CSCI 103 Spring 2018 Introduction to Programming

CSCI 103 Spring 2018: Introduction to Programming

Programming Exam

When: Nov. 2nd from 7-8:30 PM

Where: [Read carefully below which room you will be in]

Laptop and Wireless Concerns

Be sure to charge your laptop in advance. Also if classroom wireless issues cause problems, do not freak out. We will deal with the problem as best we can and arrive at a fair solution.

Downloading Ahead of Time

We will post skeleton code, a Makefile, and a few samples in an encrypted .ZIP file about 15-minutes prior to the exam. We will email download instructions at that time so you can download the zip file to your machine and be ready to start at 7 p.m. when we hand out the test. The ZIP file will require a password to decrypt/extract. That password will be provided on the midterm handout at 7 p.m. We post the ZIP file ahead of time so that we don't have unneeded wireless traffic or slow-server response time at the start of the exam. Please download the .ZIP file in advance once we send out the email.

Academic Accommodations

If you have academic accommodations you need to talk to your instructor right away to find the location for the exam.


The programming exam will be like a small assignment. We will give you a description of some task(s) and maybe some starter files, and you will be asked to write one or more programs and upload them to the course website. Like an assignment, basic checks can be run on demand, but more thorough testing will be done during grading.

The exam is:

The exam will likely run for 80-90 minutes.


This list of topics is tentative.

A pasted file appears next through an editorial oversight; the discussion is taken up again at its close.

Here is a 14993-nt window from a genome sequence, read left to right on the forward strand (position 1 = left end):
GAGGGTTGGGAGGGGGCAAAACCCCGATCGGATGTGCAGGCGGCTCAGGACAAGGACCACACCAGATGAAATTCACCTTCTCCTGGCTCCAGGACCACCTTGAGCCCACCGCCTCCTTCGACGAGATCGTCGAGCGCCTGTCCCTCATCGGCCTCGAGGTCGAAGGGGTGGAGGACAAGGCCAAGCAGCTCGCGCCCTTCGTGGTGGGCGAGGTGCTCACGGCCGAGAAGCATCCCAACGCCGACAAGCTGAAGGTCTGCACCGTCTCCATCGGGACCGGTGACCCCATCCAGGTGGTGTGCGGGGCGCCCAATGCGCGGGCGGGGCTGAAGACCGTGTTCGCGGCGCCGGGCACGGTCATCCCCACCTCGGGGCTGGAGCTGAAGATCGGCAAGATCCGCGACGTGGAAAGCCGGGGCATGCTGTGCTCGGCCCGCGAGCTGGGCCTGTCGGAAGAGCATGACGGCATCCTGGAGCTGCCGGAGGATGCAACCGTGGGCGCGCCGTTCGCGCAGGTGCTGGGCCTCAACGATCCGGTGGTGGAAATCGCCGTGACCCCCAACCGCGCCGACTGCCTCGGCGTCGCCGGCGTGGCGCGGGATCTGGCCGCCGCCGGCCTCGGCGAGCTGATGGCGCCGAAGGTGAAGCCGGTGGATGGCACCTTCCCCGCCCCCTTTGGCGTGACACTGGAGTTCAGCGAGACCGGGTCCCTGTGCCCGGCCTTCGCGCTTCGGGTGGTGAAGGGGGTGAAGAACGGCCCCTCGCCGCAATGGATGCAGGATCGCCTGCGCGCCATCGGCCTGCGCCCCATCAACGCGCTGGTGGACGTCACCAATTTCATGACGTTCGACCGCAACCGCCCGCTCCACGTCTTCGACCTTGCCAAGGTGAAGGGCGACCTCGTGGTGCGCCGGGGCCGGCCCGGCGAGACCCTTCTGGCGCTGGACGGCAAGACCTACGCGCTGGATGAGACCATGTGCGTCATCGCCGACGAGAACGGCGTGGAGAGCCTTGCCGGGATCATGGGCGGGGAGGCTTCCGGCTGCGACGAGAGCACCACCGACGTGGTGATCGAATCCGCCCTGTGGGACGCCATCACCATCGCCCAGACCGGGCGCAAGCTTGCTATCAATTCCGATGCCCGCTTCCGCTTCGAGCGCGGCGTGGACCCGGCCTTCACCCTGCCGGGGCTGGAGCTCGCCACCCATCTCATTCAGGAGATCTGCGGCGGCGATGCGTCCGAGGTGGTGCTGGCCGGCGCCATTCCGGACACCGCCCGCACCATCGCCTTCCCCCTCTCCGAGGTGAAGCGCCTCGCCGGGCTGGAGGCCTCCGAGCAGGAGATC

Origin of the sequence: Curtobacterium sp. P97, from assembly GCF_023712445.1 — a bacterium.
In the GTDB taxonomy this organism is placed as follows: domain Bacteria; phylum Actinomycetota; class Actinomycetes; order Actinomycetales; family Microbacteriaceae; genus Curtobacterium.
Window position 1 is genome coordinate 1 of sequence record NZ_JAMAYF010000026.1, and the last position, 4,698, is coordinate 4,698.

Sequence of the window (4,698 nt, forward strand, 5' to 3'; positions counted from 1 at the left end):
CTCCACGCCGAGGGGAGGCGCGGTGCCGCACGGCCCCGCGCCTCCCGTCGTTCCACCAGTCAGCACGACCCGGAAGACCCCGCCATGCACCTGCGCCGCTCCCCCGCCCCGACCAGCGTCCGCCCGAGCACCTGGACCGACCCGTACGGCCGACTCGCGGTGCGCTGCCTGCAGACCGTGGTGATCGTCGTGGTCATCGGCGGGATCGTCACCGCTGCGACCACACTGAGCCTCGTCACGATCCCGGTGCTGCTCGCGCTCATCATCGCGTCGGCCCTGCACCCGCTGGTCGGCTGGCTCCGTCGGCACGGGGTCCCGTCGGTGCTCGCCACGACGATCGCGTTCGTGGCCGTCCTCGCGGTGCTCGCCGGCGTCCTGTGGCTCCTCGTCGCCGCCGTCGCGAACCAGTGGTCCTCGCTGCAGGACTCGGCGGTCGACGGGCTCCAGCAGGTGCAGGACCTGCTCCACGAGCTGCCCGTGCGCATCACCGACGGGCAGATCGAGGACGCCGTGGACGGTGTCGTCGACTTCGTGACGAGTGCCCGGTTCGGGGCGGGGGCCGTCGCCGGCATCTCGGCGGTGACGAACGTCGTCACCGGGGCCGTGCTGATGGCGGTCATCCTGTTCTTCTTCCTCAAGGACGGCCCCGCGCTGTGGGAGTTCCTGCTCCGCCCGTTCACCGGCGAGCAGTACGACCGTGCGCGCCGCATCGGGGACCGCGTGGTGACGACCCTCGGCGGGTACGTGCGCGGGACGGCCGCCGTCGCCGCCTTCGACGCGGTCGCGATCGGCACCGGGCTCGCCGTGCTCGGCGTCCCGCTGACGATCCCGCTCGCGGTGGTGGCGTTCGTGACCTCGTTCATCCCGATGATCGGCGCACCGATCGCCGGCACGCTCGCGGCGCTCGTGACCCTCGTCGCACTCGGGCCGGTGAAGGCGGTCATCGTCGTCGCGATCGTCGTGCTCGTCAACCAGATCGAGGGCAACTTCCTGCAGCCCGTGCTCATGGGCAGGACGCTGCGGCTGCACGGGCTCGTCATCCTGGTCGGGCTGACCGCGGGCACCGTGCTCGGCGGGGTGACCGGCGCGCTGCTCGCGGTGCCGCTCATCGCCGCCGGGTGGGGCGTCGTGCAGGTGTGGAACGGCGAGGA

All the topics from the written midterm, prior PAs, prior Labs, and prior HWs may appear on the exam. So the main topics are data types, loops, conditionals, arrays, functions, dynamic memory/pointers, objects, file I/O, and basic input/output. Be sure you are very comfortable with:


Simple Tasks You Should Be Able To Do

Previous and Related Programming Exams

Here are some practice materials. Note that the topics they cover might be slightly different from our list of topics.

We suggest you consider the following material from Princeton University, which has a similar programming exam, though in a different language. Naturally, you should practice them in C++ and not Java.

  1. Practice Exam 1: Foodlympics. The test files are available here.
    • The C++ versions of the prototypes should be:
    • int score(int judgeRatings[], int J) // J: number of judges
      string best(string countries[], int C, int scores[]) // C: # countries
    • You can assume there are at most 100 judges and at most 100 countries.
    • Use  #include <cmath> to access the round function of C++.
  2. Practice Exam 2: Snow. The test files are available here.
    • The C++ versions of the prototypes should be:
    • double meltage(double currSnow, int temp, int salt)
      void printArray(double arr[], double length)
    • You should use to detect the end of input.
    • For part 2, you can assume there are at most 100 scenarios.
    • Use #include <iomanip> and cout << setw(8) << setprecision(3) << x to print the double x in the right format.
  3. Practice Exam 3: Hats. The test files are available here.
    • The C++ versions of the prototypes should be:
    • bool isD(int r[], int length)
      int maxCycleLength(int arr[], int N)
    • You can assume the permutation length is at most 100.
    • You should use to detect the end of input.
  4. Practice Exam 4: Birthdays.
  5. Practice Exam 5: Restaurants. We won't ask you to sort data on the real exam. But, it is good practice.

Short Practice Problems

In case you want some practice that takes less than 90 minutes, here are 5 smaller exercises (use "Select an Exercise"):


Medium to Challenging: